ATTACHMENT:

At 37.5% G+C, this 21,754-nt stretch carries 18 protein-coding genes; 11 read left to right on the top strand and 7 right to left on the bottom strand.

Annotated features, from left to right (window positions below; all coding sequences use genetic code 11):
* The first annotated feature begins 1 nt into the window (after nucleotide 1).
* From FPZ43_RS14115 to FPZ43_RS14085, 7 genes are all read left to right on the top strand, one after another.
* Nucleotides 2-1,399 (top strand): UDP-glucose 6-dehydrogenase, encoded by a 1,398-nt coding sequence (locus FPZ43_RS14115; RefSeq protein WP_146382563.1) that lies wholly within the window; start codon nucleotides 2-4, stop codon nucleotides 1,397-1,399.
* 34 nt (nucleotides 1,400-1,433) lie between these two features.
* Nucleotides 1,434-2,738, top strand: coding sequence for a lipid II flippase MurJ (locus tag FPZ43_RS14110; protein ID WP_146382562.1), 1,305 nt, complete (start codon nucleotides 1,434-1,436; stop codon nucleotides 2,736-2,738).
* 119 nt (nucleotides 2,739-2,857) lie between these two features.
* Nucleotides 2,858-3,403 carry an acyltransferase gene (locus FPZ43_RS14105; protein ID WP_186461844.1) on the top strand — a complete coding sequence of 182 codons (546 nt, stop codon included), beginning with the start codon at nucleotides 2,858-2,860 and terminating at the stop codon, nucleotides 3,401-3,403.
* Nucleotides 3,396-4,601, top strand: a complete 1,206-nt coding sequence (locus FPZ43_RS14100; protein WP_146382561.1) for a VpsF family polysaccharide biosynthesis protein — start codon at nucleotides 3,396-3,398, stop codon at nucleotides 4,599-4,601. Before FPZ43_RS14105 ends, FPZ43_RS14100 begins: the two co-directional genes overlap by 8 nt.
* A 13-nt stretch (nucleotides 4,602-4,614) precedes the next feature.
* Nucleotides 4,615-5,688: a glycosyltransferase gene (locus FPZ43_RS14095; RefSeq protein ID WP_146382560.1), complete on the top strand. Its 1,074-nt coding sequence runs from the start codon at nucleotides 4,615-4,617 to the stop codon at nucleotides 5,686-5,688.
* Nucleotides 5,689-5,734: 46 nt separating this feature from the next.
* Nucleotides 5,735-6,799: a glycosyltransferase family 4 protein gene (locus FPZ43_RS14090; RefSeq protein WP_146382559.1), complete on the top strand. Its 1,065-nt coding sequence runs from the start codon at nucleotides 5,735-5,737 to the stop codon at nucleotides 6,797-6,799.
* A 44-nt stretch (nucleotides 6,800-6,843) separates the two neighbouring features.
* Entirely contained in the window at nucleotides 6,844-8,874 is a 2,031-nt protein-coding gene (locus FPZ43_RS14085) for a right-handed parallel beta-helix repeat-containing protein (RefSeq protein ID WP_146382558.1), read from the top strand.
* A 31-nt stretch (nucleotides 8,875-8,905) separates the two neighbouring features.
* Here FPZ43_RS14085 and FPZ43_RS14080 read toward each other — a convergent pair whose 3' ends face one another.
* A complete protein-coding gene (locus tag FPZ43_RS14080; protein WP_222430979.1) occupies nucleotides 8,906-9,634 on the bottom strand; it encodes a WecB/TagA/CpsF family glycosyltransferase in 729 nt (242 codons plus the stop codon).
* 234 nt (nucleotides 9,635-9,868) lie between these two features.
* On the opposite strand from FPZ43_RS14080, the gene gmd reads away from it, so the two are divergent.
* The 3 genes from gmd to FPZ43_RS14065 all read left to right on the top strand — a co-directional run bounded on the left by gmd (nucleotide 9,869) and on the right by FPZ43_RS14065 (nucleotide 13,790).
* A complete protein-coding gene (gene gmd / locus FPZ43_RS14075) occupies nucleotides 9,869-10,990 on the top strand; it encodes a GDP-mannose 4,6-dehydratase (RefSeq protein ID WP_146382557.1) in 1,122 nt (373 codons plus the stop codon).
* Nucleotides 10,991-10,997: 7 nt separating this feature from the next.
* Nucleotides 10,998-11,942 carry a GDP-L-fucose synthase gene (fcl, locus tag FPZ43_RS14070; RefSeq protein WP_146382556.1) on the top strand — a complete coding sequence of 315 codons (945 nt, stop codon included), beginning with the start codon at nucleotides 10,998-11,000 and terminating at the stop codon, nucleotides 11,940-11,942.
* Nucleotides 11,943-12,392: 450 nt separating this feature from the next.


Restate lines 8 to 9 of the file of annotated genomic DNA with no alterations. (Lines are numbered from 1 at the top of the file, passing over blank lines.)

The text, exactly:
* 119 nt (nucleotides 2,739-2,857) lie between these two features.
* Nucleotides 2,858-3,403 carry an acyltransferase gene (locus FPZ43_RS14105; protein ID WP_186461844.1) on the top strand — a complete coding sequence of 182 codons (546 nt, stop codon included), beginning with the start codon at nucleotides 2,858-2,860 and terminating at the stop codon, nucleotides 3,401-3,403.